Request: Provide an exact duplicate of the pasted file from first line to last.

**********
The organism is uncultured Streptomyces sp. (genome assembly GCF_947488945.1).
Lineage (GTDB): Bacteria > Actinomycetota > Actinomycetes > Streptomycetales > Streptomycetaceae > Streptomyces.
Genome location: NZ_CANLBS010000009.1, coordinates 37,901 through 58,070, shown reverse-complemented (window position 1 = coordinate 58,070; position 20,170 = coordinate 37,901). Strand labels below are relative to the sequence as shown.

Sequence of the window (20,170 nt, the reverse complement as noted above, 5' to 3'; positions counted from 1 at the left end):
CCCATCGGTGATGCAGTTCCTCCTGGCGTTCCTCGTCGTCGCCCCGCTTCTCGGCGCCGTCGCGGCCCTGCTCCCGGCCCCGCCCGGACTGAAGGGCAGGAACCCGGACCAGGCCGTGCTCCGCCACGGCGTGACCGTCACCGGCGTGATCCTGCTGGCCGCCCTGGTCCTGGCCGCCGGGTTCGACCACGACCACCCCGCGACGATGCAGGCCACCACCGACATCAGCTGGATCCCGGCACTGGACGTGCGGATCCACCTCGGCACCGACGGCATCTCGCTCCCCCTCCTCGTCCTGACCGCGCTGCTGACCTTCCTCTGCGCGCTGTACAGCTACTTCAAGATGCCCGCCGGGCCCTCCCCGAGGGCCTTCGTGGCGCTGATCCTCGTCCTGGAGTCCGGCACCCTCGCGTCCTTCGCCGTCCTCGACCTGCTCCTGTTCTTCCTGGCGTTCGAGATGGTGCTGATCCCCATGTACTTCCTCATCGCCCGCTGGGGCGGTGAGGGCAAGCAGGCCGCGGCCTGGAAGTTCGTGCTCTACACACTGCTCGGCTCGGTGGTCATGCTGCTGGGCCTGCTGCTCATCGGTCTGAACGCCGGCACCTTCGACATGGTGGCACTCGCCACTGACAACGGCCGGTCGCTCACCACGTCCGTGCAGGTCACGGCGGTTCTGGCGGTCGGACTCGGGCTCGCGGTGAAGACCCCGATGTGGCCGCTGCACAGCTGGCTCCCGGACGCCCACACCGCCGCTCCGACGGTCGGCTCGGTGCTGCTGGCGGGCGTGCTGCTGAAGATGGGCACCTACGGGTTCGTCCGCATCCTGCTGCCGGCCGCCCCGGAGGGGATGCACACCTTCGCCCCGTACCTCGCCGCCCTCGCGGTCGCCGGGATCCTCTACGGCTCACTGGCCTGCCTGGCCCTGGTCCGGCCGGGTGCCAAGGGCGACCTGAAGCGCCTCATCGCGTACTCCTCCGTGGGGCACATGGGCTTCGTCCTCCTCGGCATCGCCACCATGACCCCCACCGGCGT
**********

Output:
The organism is uncultured Streptomyces sp. (genome assembly GCF_947488945.1).
Lineage (GTDB): Bacteria > Actinomycetota > Actinomycetes > Streptomycetales > Streptomycetaceae > Streptomyces.
Genome location: NZ_CANLBS010000009.1, coordinates 37,901 through 58,070, shown reverse-complemented (window position 1 = coordinate 58,070; position 20,170 = coordinate 37,901). Strand labels below are relative to the sequence as shown.

Sequence of the window (20,170 nt, the reverse complement as noted above, 5' to 3'; positions counted from 1 at the left end):
CCCATCGGTGATGCAGTTCCTCCTGGCGTTCCTCGTCGTCGCCCCGCTTCTCGGCGCCGTCGCGGCCCTGCTCCCGGCCCCGCCCGGACTGAAGGGCAGGAACCCGGACCAGGCCGTGCTCCGCCACGGCGTGACCGTCACCGGCGTGATCCTGCTGGCCGCCCTGGTCCTGGCCGCCGGGTTCGACCACGACCACCCCGCGACGATGCAGGCCACCACCGACATCAGCTGGATCCCGGCACTGGACGTGCGGATCCACCTCGGCACCGACGGCATCTCGCTCCCCCTCCTCGTCCTGACCGCGCTGCTGACCTTCCTCTGCGCGCTGTACAGCTACTTCAAGATGCCCGCCGGGCCCTCCCCGAGGGCCTTCGTGGCGCTGATCCTCGTCCTGGAGTCCGGCACCCTCGCGTCCTTCGCCGTCCTCGACCTGCTCCTGTTCTTCCTGGCGTTCGAGATGGTGCTGATCCCCATGTACTTCCTCATCGCCCGCTGGGGCGGTGAGGGCAAGCAGGCCGCGGCCTGGAAGTTCGTGCTCTACACACTGCTCGGCTCGGTGGTCATGCTGCTGGGCCTGCTGCTCATCGGTCTGAACGCCGGCACCTTCGACATGGTGGCACTCGCCACTGACAACGGCCGGTCGCTCACCACGTCCGTGCAGGTCACGGCGGTTCTGGCGGTCGGACTCGGGCTCGCGGTGAAGACCCCGATGTGGCCGCTGCACAGCTGGCTCCCGGACGCCCACACCGCCGCTCCGACGGTCGGCTCGGTGCTGCTGGCGGGCGTGCTGCTGAAGATGGGCACCTACGGGTTCGTCCGCATCCTGCTGCCGGCCGCCCCGGAGGGGATGCACACCTTCGCCCCGTACCTCGCCGCCCTCGCGGTCGCCGGGATCCTCTACGGCTCACTGGCCTGCCTGGCCCTGGTCCGGCCGGGTGCCAAGGGCGACCTGAAGCGCCTCATCGCGTACTCCTCCGTGGGGCACATGGGCTTCGTCCTCCTCGGCATCGCCACCATGACCCCCACCGGCGT